The six dogs in the photo show nice retrieving manners, actually delivery-manners. They sit and hold patiently for me to take a photo. They do so until I put my hand on the frozen Hun, pigeon or antler and say "Out". At times they turned their heads while sitting. There may have been a noise or scent coming out of the woods. The dogs display more cooperation than obedience since they’ve never been forced to hold patiently. They did not drop even when their attention was turned elsewhere.

    These six Sunnynook LMs have never experienced an ear pinch, a toe loop or an electronic collar in connection with retrieving. They contradict the oft espoused notion that reliable retrieving must be enforced via "force training". I could wax poetic even emotional describing some phenomenal retrieves they made in hunting. The dogs succeeded when I felt at times recovery was not possible. Such persistence by dogs can’t be trained.

    If not trained retrieving, what these dogs do have instead is crucial. They have a pedigree full of ancestors that have proven several of the six listed elements of retrieving in a field test. In their case it was the Advanced Hunting Aptitude Evaluation (AHAE) of the Versatile Hunting Dog Federation. For these dogs, this test was required for breeding, among other things.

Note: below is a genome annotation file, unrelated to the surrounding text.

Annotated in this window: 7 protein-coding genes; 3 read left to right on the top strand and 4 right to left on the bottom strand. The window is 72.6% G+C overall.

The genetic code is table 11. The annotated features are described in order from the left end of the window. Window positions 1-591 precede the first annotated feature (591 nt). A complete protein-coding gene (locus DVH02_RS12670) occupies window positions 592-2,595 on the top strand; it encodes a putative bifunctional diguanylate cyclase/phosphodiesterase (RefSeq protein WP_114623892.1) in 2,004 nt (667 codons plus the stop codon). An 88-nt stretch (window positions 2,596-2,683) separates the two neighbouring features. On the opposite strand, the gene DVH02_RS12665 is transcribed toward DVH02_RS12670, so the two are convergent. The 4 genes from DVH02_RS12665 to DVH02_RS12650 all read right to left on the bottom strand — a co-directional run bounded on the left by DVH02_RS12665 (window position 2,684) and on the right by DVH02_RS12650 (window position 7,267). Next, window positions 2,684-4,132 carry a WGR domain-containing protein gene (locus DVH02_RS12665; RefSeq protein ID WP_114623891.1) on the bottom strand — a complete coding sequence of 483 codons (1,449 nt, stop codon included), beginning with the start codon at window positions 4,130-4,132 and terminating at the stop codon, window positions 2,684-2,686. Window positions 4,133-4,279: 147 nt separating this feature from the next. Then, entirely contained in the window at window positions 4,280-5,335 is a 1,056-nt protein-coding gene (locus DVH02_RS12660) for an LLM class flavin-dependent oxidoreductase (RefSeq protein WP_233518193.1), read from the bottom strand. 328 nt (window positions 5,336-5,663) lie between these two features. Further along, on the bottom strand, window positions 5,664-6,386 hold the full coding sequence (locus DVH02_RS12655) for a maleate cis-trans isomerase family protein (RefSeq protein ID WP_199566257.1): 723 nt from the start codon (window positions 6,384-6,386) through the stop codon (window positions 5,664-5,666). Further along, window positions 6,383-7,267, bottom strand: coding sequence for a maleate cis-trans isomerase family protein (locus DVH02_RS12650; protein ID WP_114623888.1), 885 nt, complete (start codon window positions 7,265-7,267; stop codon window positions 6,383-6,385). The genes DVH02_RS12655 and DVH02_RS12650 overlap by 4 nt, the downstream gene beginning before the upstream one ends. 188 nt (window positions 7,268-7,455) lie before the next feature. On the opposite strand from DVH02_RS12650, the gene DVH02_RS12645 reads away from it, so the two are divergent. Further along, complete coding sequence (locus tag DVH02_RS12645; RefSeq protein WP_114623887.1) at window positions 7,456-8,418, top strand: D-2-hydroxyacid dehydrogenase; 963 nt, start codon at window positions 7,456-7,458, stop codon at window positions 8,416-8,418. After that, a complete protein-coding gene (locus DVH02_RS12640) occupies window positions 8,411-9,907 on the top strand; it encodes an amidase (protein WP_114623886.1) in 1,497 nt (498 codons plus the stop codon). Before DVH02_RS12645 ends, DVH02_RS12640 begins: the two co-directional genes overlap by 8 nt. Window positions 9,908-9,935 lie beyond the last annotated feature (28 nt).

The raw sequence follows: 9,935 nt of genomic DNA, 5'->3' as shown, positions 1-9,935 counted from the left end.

Selective breeding works. When properly practiced, it's given us modern hunting dogs that are essential for ethical hunting and would be the envy of hunters past. Why would we replace selective breeding with the lesser solution of retrieving enforced via force training?

    The puppy pictured here counts three of the six dogs as ancestors. The 11-week-old Sunnynook's Kua already shows cooperative retrieving, an element that can't be enforced by training. It has to come from the dog within. On one of its walks in the woods, the puppy found a yearling-deer skull. It dropped the wooden stick it was carrying and picked up the skull instead. It carried the skull for 300 m, sometimes pushing it through understory brush and prickly roses, before it left the skull behind when something else caught its attention. More importantly, when I stopped and looked at the pup it kept walking up to me, making eye contact.

    This pup has the rudiments of cooperative retrieving. It carried it totally trusting that we are in our efforts together. I was careful not to undermine that trust. If a hunter with such a pup is careful to respect that pup's natural stages of behaviour development and never breaks this trust, there is the promise of a long and fruitful hunting relationship.

    Joe Schmutz, 18 April 2024

    Past Performance

    Thirty-five litters were born at the Sunnynook Kennel since it began in 1977. By 2017, 208 pups were weaned.

    Fifty-five of the 121 pups born in the first 20 litters have been tested in Natural Ability (47%) and 41 of these passed (74%). There are also 6 which went on to pass UPT of 10 run and 11 of 17 passed the Utility test. This speaks well not only of the pups but also of the excellent handlers and homes they found themselves in.

    For more information about the LMs that currently live at Sunnynook.

    Registration and Proof of Performance